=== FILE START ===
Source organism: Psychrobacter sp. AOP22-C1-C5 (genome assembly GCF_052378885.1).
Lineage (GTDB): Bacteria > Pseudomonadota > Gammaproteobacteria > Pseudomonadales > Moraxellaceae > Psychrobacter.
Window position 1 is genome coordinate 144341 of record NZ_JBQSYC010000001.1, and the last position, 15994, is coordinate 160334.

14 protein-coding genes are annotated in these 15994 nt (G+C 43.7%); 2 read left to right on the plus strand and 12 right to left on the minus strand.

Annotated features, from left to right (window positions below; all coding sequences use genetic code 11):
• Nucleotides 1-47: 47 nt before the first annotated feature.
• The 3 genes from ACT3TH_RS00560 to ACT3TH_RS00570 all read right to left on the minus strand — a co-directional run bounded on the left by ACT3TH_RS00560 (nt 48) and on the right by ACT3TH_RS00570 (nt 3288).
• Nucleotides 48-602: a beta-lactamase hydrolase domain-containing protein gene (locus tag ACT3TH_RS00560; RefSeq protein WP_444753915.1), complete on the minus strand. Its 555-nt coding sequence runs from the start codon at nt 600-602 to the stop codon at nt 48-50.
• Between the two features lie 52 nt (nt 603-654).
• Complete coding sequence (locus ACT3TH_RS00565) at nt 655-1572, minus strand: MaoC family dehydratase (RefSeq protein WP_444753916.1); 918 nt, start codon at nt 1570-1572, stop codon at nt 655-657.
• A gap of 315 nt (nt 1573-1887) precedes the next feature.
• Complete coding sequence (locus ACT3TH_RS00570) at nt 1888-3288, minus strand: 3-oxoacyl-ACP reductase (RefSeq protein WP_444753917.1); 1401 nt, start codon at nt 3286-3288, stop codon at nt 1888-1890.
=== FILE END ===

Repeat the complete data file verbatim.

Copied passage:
Source organism: Psychrobacter sp. AOP22-C1-C5 (genome assembly GCF_052378885.1).
Lineage (GTDB): Bacteria > Pseudomonadota > Gammaproteobacteria > Pseudomonadales > Moraxellaceae > Psychrobacter.
Window position 1 is genome coordinate 144341 of record NZ_JBQSYC010000001.1, and the last position, 15994, is coordinate 160334.

14 protein-coding genes are annotated in these 15994 nt (G+C 43.7%); 2 read left to right on the plus strand and 12 right to left on the minus strand.

Annotated features, from left to right (window positions below; all coding sequences use genetic code 11):
• Nucleotides 1-47: 47 nt before the first annotated feature.
• The 3 genes from ACT3TH_RS00560 to ACT3TH_RS00570 all read right to left on the minus strand — a co-directional run bounded on the left by ACT3TH_RS00560 (nt 48) and on the right by ACT3TH_RS00570 (nt 3288).
• Nucleotides 48-602: a beta-lactamase hydrolase domain-containing protein gene (locus tag ACT3TH_RS00560; RefSeq protein WP_444753915.1), complete on the minus strand. Its 555-nt coding sequence runs from the start codon at nt 600-602 to the stop codon at nt 48-50.
• Between the two features lie 52 nt (nt 603-654).
• Complete coding sequence (locus ACT3TH_RS00565) at nt 655-1572, minus strand: MaoC family dehydratase (RefSeq protein WP_444753916.1); 918 nt, start codon at nt 1570-1572, stop codon at nt 655-657.
• A gap of 315 nt (nt 1573-1887) precedes the next feature.
• Complete coding sequence (locus ACT3TH_RS00570) at nt 1888-3288, minus strand: 3-oxoacyl-ACP reductase (RefSeq protein WP_444753917.1); 1401 nt, start codon at nt 3286-3288, stop codon at nt 1888-1890.